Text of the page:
fair value
 
Non-vested balance at January 29, 2022
   
125,483
   
$
69.15
 
Granted
   
212,553
     
43.24
 
Forfeited
   
(4,157
)
   
58.50
 
Vested
   
(42,940
)
   
67.40
 
Non-vested balance at April 30, 2022
   
290,939
     
50.63
 

Stock-Based Compensation Expense

The compensation cost for stock options and RSUs which have been recorded within selling, general and administrative expenses related to the Company’s equity incentive plans was $2.4 million and $2.0 million for the thirteen weeks ended April 30, 2022 and May 1, 2021, respectively.

As of April 30, 2022, there was $29.4 million of total unrecognized compensation cost related to non-vested stock-based compensation arrangements. That cost is expected to be recognized over a weighted average period of 3.1 years.  Compensation costs related to awards are recognized using the straight-line method.


12

OLLIE’S BARGAIN OUTLET HOLDINGS, INC. AND SUBSIDIARIES
Notes to Condensed Consolidated Financial Statements
April 30, 2022 and May 1, 2021
(Unaudited)
(9)
Common Stock

Common Stock

The Company’s capital structure consists of a single class of common stock with one vote per share. The Company has authorized 500,000,000 shares at $0.001 par value per share. Additionally, the Company has authorized 50,000,000 shares of preferred stock at $0.001 per value per share; to date, however, no preferred shares have been issued. Treasury stock, which consists of the Company’s common stock, is accounted for using the cost method.

Share Repurchase Program

On December 15, 2020, the Board of Directors of the Company authorized the repurchase of up to $100.0 million of shares of the Company’s common stock. On March 16, 2021, the Board of Directors of the Company authorized an increase of $100.0 million in the Company’s share repurchase program.  Both of these authorizations are authorized to be executed through January 2023. On November 30, 2021, the Board authorized an additional $200.0 million to repurchase stock pursuant to the Company’s share repurchase program, expiring on December 15, 2023.  The shares to be repurchased may be purchased from time to time in open market transactions (including blocks), privately negotiated transactions, accelerated share repurchase programs or other derivative transactions, issuer self-tender offers or any combination of the foregoing. The timing of repurchases and the actual amount purchased will depend on a variety of factors, including the market price of the Company’s shares, general market and economic conditions, and other corporate considerations. In addition, the authorizations are subject to extension or earlier termination by the Board of Directors at any time.

During the thirteen weeks ended April 30, 2022, the Company has not repurchased any shares of its common stock. As of April 30, 2022, the Company had $180.0 million remaining under its share repurchase authorization. There can be no assurance that any additional repurchases will be completed, or as to the timing or amount of any repurchases. The share repurchase program may be discontinued at any time.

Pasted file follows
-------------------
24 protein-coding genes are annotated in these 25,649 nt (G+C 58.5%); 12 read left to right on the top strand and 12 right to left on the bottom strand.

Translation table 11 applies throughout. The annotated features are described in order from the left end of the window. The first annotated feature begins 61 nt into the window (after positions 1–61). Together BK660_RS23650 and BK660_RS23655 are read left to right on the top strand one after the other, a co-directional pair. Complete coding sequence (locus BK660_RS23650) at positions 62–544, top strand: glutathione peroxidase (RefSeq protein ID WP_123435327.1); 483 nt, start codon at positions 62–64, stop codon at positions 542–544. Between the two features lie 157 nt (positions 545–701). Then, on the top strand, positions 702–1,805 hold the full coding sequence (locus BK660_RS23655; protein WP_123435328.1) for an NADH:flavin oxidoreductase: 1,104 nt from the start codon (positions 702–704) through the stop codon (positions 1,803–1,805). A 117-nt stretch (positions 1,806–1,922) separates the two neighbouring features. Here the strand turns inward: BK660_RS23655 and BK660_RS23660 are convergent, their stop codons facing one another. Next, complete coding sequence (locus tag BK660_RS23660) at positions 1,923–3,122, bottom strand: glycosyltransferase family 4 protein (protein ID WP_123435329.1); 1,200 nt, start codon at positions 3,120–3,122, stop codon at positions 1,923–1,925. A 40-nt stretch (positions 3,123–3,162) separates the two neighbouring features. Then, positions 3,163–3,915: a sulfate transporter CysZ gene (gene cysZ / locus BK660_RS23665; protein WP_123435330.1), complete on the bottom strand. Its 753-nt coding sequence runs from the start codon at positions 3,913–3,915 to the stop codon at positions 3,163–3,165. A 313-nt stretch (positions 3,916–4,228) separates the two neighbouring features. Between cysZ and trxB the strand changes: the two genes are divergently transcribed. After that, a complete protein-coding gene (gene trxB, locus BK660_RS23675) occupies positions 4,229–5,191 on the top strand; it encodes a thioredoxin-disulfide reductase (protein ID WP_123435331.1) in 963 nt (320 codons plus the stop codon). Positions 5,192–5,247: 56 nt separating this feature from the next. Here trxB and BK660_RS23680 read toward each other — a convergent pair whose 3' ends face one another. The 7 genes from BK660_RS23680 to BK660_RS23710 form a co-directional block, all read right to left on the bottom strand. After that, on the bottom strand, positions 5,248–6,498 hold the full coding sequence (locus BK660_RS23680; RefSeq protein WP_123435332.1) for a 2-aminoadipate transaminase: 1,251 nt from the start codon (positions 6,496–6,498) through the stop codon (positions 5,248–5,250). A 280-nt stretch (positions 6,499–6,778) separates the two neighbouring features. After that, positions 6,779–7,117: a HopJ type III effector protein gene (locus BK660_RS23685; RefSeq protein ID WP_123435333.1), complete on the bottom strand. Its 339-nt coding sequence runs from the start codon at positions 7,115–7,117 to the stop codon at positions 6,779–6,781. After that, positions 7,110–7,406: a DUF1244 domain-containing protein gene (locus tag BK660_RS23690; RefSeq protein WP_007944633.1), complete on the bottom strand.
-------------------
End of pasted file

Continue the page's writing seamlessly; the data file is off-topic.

(10)
Transactions with Affiliated and Related Parties

 

The Company has entered into five non-cancelable operating leases with related parties for office and store locations that expire at various dates through 2033. During the thirteen weeks ended April 30, 2022, one of the aforementioned leased locations was sold to an unrelated landlord and no longer classified as a related party lease. Ollie’s made $0.4 million in rent payments to such related parties during each of the thirteen weeks ended April 30, 2022 and May 1, 2021.  The lease payments are included in the operating lease disclosures stated above.

 

During the thirteen weeks ended April 30, 2022, the Company sold damaged pallets totaling $0.1 million to a company affiliated with a member of its Board of Directors.

(11)
Subsequent Event

In May 2022, the Company repurchased 238,485 shares of its common stock for $10.0 million, inclusive of transaction costs, pursuant to its share repurchase program resulting in $170.0 million remaining under its share repurchase authorization. See Note 9 for additional information on the Company’s share repurchase program.
13

ITEM 2.
Management’s Discussion and Analysis of Financial Condition and Results of Operations
 
The following discussion and analysis of the financial condition and results of our operations should be read together with the financial statements and related notes of Ollie’s Bargain Outlet Holdings, Inc. included in Item 1 of this Quarterly Report on Form 10-Q and with our audited financial statements and the related notes included in our Annual Report on Form 10-K filed with the Securities and Exchange Commission, or SEC, on March 25, 2022 (“Annual Report”). As used in this Quarterly Report on Form 10-Q, except where the context otherwise requires or where otherwise indicated, the terms “Ollie’s,” the “Company,” “we,” “our” and “us” refer to Ollie’s Bargain Outlet Holdings, Inc. and subsidiaries.

We operate on a fiscal calendar widely used by the retail industry that results in a fiscal year consisting of a 52- or 53-week period ending on the Saturday nearer to January 31 of the following year. References to “2022” refer to the 52-week period of January 30, 2022 to January 28, 2023.  References to “2021” refer to the 52-week period of January 31, 2021 to January 29, 2022.  References to the “first quarter of fiscal 2022” and the “first quarter of fiscal 2021” refer to the 13 weeks of January 30, 2022 to April 30, 2022 and January 31, 2021 to May 1, 2021, respectively.  Historical results are not necessarily indicative of the results to be expected for any future period and results for any interim period may not necessarily be indicative of the results that may be expected for a full year.

Cautionary Note Regarding Forward-Looking Statements